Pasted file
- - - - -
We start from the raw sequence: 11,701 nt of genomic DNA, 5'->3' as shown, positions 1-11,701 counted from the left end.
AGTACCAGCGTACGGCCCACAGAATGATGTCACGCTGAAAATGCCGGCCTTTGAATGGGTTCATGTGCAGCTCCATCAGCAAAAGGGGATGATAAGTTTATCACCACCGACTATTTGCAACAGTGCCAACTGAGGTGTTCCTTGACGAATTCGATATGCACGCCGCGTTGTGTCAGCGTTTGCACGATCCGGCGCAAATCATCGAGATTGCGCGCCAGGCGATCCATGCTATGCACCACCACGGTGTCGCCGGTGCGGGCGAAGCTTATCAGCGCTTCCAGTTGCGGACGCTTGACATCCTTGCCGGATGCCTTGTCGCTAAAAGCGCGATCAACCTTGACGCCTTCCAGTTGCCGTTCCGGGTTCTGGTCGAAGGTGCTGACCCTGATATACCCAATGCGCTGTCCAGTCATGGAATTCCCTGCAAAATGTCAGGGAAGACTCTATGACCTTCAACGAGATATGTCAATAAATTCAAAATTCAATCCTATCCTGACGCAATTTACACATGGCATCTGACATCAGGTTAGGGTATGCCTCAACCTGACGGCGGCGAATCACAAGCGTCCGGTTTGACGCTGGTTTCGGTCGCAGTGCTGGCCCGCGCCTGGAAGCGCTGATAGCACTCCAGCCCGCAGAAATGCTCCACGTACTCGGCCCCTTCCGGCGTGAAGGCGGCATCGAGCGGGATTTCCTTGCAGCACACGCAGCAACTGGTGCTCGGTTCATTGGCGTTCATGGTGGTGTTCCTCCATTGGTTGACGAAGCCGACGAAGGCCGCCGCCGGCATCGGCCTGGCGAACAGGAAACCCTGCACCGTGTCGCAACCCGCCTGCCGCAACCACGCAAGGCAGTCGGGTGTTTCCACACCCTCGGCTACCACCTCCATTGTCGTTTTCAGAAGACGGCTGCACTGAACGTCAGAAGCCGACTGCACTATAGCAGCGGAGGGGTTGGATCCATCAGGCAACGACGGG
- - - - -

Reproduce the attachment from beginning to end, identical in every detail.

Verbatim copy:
We start from the raw sequence: 11,701 nt of genomic DNA, 5'->3' as shown, positions 1-11,701 counted from the left end.
AGTACCAGCGTACGGCCCACAGAATGATGTCACGCTGAAAATGCCGGCCTTTGAATGGGTTCATGTGCAGCTCCATCAGCAAAAGGGGATGATAAGTTTATCACCACCGACTATTTGCAACAGTGCCAACTGAGGTGTTCCTTGACGAATTCGATATGCACGCCGCGTTGTGTCAGCGTTTGCACGATCCGGCGCAAATCATCGAGATTGCGCGCCAGGCGATCCATGCTATGCACCACCACGGTGTCGCCGGTGCGGGCGAAGCTTATCAGCGCTTCCAGTTGCGGACGCTTGACATCCTTGCCGGATGCCTTGTCGCTAAAAGCGCGATCAACCTTGACGCCTTCCAGTTGCCGTTCCGGGTTCTGGTCGAAGGTGCTGACCCTGATATACCCAATGCGCTGTCCAGTCATGGAATTCCCTGCAAAATGTCAGGGAAGACTCTATGACCTTCAACGAGATATGTCAATAAATTCAAAATTCAATCCTATCCTGACGCAATTTACACATGGCATCTGACATCAGGTTAGGGTATGCCTCAACCTGACGGCGGCGAATCACAAGCGTCCGGTTTGACGCTGGTTTCGGTCGCAGTGCTGGCCCGCGCCTGGAAGCGCTGATAGCACTCCAGCCCGCAGAAATGCTCCACGTACTCGGCCCCTTCCGGCGTGAAGGCGGCATCGAGCGGGATTTCCTTGCAGCACACGCAGCAACTGGTGCTCGGTTCATTGGCGTTCATGGTGGTGTTCCTCCATTGGTTGACGAAGCCGACGAAGGCCGCCGCCGGCATCGGCCTGGCGAACAGGAAACCCTGCACCGTGTCGCAACCCGCCTGCCGCAACCACGCAAGGCAGTCGGGTGTTTCCACACCCTCGGCTACCACCTCCATTGTCGTTTTCAGAAGACGGCTGCACTGAACGTCAGAAGCCGACTGCACTATAGCAGCGGAGGGGTTGGATCCATCAGGCAACGACGGG